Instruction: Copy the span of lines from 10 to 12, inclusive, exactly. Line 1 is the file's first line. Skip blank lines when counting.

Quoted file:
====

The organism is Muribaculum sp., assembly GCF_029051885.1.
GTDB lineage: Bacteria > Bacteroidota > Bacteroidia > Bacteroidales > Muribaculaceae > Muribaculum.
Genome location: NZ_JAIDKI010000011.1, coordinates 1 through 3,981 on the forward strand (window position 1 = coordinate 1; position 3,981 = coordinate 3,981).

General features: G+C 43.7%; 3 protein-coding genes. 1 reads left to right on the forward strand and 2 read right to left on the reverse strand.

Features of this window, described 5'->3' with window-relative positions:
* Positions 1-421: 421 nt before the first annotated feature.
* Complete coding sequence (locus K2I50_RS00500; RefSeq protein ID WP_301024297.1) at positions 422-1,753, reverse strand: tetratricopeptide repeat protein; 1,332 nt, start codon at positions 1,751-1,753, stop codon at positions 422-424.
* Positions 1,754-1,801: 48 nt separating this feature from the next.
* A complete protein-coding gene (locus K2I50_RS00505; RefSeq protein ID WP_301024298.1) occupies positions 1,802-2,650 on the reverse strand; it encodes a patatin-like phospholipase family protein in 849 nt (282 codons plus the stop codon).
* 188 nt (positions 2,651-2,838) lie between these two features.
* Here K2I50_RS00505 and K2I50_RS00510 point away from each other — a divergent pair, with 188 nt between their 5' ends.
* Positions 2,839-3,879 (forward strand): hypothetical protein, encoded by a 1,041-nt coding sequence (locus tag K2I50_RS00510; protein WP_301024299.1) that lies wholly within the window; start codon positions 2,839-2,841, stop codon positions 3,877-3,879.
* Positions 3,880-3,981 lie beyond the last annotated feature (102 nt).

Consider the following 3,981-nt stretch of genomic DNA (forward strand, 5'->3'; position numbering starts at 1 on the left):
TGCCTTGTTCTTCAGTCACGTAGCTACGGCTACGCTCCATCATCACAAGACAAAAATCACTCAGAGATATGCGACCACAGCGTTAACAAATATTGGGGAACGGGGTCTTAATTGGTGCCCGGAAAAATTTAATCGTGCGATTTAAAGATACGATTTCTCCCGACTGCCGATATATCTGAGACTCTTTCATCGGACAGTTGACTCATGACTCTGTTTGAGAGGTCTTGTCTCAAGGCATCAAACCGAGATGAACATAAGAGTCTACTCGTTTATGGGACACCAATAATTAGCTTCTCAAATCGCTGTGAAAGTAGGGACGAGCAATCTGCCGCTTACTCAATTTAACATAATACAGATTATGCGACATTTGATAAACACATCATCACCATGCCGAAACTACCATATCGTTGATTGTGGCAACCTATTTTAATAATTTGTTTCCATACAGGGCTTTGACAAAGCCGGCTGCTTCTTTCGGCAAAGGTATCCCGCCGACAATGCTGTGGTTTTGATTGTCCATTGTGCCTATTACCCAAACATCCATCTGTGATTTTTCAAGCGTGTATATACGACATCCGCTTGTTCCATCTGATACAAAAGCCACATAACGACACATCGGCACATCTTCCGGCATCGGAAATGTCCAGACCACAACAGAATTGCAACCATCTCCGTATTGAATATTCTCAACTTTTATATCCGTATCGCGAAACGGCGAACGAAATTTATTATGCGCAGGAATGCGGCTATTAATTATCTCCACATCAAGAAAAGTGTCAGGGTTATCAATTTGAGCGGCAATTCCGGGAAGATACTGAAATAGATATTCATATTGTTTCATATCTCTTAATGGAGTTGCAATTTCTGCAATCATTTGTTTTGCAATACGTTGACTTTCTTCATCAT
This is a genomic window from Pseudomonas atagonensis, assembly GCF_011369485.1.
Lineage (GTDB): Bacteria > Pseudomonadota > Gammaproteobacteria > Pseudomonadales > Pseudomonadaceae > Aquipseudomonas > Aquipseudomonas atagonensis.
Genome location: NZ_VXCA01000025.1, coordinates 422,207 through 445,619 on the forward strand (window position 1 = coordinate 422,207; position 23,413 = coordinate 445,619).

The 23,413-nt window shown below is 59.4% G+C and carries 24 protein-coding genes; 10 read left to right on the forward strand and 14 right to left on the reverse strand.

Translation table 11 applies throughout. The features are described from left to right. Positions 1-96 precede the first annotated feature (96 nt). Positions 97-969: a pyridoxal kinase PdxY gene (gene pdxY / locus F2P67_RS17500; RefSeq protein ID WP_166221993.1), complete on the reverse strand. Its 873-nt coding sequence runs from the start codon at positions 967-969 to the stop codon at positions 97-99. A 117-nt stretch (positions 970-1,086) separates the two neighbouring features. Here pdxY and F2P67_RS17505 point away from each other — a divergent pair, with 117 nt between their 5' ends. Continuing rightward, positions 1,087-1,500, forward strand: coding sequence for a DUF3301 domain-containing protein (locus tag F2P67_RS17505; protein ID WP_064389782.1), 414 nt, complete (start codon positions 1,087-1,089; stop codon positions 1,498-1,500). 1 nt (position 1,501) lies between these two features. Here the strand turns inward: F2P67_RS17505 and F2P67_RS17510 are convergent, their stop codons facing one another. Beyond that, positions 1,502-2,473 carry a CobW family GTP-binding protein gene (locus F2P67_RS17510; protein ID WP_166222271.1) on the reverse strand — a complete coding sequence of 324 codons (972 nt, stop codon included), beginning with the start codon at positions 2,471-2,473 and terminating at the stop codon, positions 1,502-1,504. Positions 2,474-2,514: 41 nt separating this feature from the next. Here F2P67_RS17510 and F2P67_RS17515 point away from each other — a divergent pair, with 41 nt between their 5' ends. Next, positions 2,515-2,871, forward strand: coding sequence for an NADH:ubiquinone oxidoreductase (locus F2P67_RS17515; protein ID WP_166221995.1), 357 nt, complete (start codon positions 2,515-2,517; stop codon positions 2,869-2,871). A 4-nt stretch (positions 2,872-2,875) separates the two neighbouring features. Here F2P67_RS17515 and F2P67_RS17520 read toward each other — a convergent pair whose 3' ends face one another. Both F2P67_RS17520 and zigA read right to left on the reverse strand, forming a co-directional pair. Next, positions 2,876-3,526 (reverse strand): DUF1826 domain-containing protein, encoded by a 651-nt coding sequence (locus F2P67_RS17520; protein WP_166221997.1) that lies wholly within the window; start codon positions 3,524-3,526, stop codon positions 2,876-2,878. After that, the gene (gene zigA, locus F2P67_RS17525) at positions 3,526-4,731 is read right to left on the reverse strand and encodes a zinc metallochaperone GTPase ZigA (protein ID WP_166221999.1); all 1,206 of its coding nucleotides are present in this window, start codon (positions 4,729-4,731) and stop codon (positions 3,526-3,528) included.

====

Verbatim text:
* 188 nt (positions 2,651-2,838) lie between these two features.
* Here K2I50_RS00505 and K2I50_RS00510 point away from each other — a divergent pair, with 188 nt between their 5' ends.
* Positions 2,839-3,879 (forward strand): hypothetical protein, encoded by a 1,041-nt coding sequence (locus tag K2I50_RS00510; protein WP_301024299.1) that lies wholly within the window; start codon positions 2,839-2,841, stop codon positions 3,877-3,879.